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« New Brushless Generator Improves Wind Turbine Reliability | Main | Direct Ethanol Fuel Cell Breakthrough? »

November 07, 2007

Comments

Engineer-Poet

Feedstock is one thing, but what about distillation?

The distillation step is very energy-intensive, and it depends greatly on the concentration of ethanol in the fermentation products.  Yeasts can have very high ethanol tolerance, which reduces the energy in the distillation step.  How much ethanol can these E. Coli tolerate before their conversion stops?  If it's not high enough, even free feedstock won't compensate for the extra fuel required for the still.

Gary Masemeng

I totally agree with the 'Engineer-Poet' about the energy intensiveness of distilling the residue of Biodiesel extraction, yet if you combine the energy output from both end-products (biodiesel & ethanol) against the energy consumed in their extraction; it would still be commercially viable and feasible exclusively to larger biodiesel plants who naturally deal with larger cubic volumes of the input biomass.

All I am saying is that proportionally the energy consumed ratio against the energy output ratio would be very positive, especially considering that only one feed stock has been used to produce two tiers of greener fuels.

But yes, this would only be viable to massive biodiesel plants which source their biomass feedstock in bulk at very cheap rates.

Good discussion

Regards

Biomass Insurer

Engineer-Poet
if you combine the energy output from both end-products (biodiesel & ethanol) against the energy consumed in their extraction; it would still be commercially viable and feasible
You appear to be saying that the production of ethanol by the fermentation of glycerine is commercially viable regardless of the return on that step, even if this makes the operation less profitable than just disposing of it.

I think this is hooey, but I can't see any other way to interpret what you said.

All I am saying is that proportionally the energy consumed ratio against the energy output ratio would be very positive
What guarantees that?  How much energy, and in what form, is required for distillation?  How much cost to amortize the fermentation vessels and still?
especially considering that only one feed stock has been used to produce two tiers of greener fuels.
Non sequitur.  You could feed the carbon dioxide to algae to produce more fats and carbohydrates, but that doesn't automatically make it profitable.
But yes, this would only be viable to massive biodiesel plants which source their biomass feedstock in bulk at very cheap rates.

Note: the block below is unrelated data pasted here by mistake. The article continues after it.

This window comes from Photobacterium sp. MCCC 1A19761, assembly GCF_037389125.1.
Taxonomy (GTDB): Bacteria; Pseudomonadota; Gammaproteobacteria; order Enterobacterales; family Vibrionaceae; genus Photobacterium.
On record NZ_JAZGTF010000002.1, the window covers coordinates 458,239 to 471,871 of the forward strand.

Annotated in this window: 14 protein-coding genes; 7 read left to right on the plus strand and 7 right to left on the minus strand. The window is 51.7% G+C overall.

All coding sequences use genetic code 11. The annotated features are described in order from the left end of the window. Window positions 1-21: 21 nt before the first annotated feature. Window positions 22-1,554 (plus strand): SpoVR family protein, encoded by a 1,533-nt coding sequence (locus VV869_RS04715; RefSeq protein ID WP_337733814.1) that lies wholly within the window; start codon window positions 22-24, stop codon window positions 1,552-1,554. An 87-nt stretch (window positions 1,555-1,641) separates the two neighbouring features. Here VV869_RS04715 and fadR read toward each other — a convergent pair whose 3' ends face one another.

Why does scale matter?  You assert this without any obvious factual backing.

Decomposition of glycerol (heat of combustion 4270 cal/g or about 16.4 MJ/mol) to 3 moles of carbon monoxide (283 kJ/mol) and 4 moles of hydrogen (241.9 kJ/mol) is slightly endothermic, so a bit of oxygen would probably suffice to gasify it.  This would yield a syngas which could be cleaned and converted to just about anything, from alcohols to F-T diesel.  Or at a small scale, it could be gasified and used for process heat or cogeneration fuel.  Making ethanol for ethanol's sake might lose energy, and make money only because of subsidies.

nucbiodieseltieburner

Gentlemen,
I think you need to check your Glover Handbook or the CRC Manual and see what the specific gravity of glycerol is compared to ethanol. Then you would see that gravity it the primary separation system.

Engineer-Poet

Ethanol is infinitely miscible with water, and E. Coli needs at least some water to live in.

Saul Wall

Was there not just a recent story in the news about using filters as a low energy alternative to distillation?

Engineer-Poet

The filters I've seen news about are permeable to water, and are used in the final purification of 95% ethanol to anhydrous ethanol (required for blending with gasoline, because water causes separation). These filters are less energy-intensive than using zeolites for dehydration, but wouldn't improve the penalty imposed by going from a 12% ethanol mixture to a 5% ethanol mixture.

(What, is TEB not accepting Wordpress URLs any more? Mine is being rejected as "invalid".  And so's Blogspot.  WTF?)

Aleks

Anyway, it production costs is out of discussion, if it is 0+. Ethanol producing from biodiesel byproducts decrease using food as a fuel.

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